Sunday Emmanuel, one of the returnees in Delta, gave a sad experience during a rally organized by Delta state taskforce on human trafficking and illegal migration in Asaba on Thursday, August 7, 2019. He said they traveled through the Sahara desert with three Hilux where over 150 people reportedly died and were pushed away.
He gave gory details of torture in prison, daily flogging, how 210 people were caged in one prison and $1500 for bail, women raped, breast burnt, many beaten to death and thrown away. He explained how Libyans pay Nigerians to flog their fellow Nigerians. Having left prison, he still decided to cross, his boat capsized and 68 persons out 142 died. He said many people, for lack of water in prison, drank water from the toilet.
He said he was taken to 13 prisons in Libya where he passed through untold hardship and torture. His parents borrowed N300,000 to bail him, despite the pains, he was still keen on crossing to Italy. In his presence, a pick up van was used to transport 100 dead bodies and thrown away. He said he witnessed the death of many whose parents are still expecting them but they are no more.
Iyke Nkwor, who was a staff of Zenith bank, was brain-washed by a customer, who made him to abandon his banking job to embark on the tortuous journey to Libya. And when he had a little issue with the bank, he capitalized on that and followed the customer and left for Libya. And that was the beginning of his woes.
Nkwor, from Ika North East of Delta state, explained that the Libyans used the illegal immigrants in fighting their wars. He was drafted into the warfront without knowledge of the use of gun. According to him, some people sold landed properties to travel to Libya with the hope of entering Europe. He left Nigeria in 2015 and came back in 2018 with nothing to show but with a loss of his Zenith Bank job.
Dr. Genevieve Mordi, special assistant to Delta state governor on Diaspora affairs, said the issue at hand was a mind problem. For her, she was not against anybody traveling but traveling should be done following due process. She said one of them was made to eat poo for 50,000 dollars but could not survive the trauma.
The Benin Zonal Commandant of NAPTIP, Nduka Nwawwenne, told the people that the people of human trafficking was not only peculiar to Edo state but also Delta state. He said all Nigerians must come together to say NO to human trafficking and illegal migration.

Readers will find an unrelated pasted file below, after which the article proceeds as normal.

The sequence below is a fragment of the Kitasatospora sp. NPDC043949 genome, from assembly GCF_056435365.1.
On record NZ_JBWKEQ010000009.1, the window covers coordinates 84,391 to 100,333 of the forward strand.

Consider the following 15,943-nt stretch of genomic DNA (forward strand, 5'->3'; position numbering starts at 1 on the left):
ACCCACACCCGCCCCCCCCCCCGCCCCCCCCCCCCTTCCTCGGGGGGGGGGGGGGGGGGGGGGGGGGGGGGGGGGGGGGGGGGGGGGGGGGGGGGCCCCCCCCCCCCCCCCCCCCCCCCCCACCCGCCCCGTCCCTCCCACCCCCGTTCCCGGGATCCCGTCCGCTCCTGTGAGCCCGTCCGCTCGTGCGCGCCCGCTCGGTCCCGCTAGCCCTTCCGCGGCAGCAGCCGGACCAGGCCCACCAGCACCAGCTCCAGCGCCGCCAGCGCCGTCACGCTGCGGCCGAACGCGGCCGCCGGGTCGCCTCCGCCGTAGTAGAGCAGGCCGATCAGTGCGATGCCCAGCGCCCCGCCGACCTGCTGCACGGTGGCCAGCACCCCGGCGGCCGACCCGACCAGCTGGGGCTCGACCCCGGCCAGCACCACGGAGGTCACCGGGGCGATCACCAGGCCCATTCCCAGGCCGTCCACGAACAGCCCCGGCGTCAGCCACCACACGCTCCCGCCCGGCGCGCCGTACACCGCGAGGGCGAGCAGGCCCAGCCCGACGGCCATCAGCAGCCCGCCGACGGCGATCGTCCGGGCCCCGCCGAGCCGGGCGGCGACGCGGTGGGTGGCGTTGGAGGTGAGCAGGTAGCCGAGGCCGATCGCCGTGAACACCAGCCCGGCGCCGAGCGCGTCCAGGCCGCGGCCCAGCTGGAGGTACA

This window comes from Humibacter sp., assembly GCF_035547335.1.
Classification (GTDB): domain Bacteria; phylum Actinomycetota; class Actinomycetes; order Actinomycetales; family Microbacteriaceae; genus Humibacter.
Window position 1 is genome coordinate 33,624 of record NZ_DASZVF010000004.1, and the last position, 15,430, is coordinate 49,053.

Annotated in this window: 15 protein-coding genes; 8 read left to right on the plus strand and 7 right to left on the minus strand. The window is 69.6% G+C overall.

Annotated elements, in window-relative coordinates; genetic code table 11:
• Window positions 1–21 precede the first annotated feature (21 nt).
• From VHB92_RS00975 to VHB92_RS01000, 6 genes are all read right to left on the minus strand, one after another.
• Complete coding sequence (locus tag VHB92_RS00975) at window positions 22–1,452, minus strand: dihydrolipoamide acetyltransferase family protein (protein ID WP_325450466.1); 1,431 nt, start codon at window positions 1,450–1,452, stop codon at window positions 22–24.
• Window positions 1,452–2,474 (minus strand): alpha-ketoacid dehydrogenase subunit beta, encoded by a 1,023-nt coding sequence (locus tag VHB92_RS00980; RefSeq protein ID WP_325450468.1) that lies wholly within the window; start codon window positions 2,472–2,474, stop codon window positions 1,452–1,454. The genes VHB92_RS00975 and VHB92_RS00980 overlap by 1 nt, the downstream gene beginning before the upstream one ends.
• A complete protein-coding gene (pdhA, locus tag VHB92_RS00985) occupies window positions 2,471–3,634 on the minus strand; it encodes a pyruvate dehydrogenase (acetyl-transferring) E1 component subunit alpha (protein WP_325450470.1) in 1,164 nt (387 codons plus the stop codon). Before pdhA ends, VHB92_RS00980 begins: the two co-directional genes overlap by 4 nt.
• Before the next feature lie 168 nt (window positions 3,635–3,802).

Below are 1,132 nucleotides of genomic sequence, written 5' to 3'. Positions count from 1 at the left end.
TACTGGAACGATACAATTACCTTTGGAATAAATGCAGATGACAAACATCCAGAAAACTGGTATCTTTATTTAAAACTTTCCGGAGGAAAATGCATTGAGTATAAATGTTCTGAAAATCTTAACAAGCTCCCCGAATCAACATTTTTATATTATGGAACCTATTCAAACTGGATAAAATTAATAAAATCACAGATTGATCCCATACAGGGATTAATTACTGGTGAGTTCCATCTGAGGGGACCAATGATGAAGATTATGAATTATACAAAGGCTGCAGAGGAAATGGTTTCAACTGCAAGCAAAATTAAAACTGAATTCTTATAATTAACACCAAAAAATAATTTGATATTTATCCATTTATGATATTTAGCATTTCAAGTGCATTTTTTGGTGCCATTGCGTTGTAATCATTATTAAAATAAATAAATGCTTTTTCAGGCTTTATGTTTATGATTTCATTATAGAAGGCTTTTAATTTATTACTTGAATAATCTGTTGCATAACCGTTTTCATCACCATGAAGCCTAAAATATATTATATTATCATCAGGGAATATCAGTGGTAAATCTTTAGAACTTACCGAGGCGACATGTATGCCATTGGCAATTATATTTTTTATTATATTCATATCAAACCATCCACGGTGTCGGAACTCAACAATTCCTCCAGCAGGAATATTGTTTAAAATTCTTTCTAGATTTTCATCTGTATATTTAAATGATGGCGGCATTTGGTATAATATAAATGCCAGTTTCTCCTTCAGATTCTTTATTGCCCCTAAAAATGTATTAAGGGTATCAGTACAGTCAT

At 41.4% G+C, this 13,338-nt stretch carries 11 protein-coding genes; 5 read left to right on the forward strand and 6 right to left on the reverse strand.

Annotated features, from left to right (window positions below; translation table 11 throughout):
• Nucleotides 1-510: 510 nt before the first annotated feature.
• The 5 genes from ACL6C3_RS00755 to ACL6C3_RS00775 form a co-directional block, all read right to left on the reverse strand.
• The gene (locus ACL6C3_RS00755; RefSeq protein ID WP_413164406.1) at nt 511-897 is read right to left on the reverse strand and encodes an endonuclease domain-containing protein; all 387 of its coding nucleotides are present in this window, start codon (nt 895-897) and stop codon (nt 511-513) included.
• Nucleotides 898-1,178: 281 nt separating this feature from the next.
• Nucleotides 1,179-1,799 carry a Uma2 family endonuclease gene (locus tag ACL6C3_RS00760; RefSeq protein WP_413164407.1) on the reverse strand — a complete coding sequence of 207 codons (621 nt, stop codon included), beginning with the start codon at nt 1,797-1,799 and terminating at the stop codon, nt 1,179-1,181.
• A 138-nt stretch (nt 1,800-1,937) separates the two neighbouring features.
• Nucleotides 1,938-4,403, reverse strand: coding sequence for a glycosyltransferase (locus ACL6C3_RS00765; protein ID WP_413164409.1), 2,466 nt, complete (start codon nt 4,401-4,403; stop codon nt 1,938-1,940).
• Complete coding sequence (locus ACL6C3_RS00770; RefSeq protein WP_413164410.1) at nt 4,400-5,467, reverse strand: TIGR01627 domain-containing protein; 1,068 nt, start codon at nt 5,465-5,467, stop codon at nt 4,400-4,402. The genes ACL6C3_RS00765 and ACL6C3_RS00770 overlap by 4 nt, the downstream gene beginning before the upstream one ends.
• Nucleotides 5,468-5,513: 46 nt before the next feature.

Commissioner for women affairs and community development, Mrs. Flora Alatan, advised the youths to stay put in Nigeria, saying there is greener pasture in the state. She called on mothers to join hands with government to kick against human trafficking and illegal migration. She blamed parents for abandoning their duties and exposing their children to external influence.
Chairman of Delta state taskforce on human trafficking and illegal migration, Barrister Peter Mrakpor, explained that the issue of human trafficking was a big problem for Nigeria and especially Delta state. He described it as a spirit and an addiction. He leveled the blame squarely on parents. “They believe that sending their children abroad is the solution to their problems. Parents are competing among themselves. It is true that it is difficult to get jobs but there are options. However, illegal migration is never an alternative,” Mrakpor, who is also commissioner for justice, said.
He said the issue of illegal migration is a challenge the government of Delta state must confront with all available arsenal. “It’s a big problem we have across the state, it’s a clear and present danger. I was chatting with somebody in Malaysia, the story is not a good one. She was told she was going to London but abandoned in Malaysia,” Mrakpor further said.
The commissioner, who felt troubled, noted that if proper care is not taken, there will be security crisis, citing the case of those who were forced to use guns and have been sent to warfront. These people, according to him, could become security threats if government fails to handle their cases properly.
For him, the Delta government and more largely the Nigerian government must fight to win or lose out and be ready to face the consequences.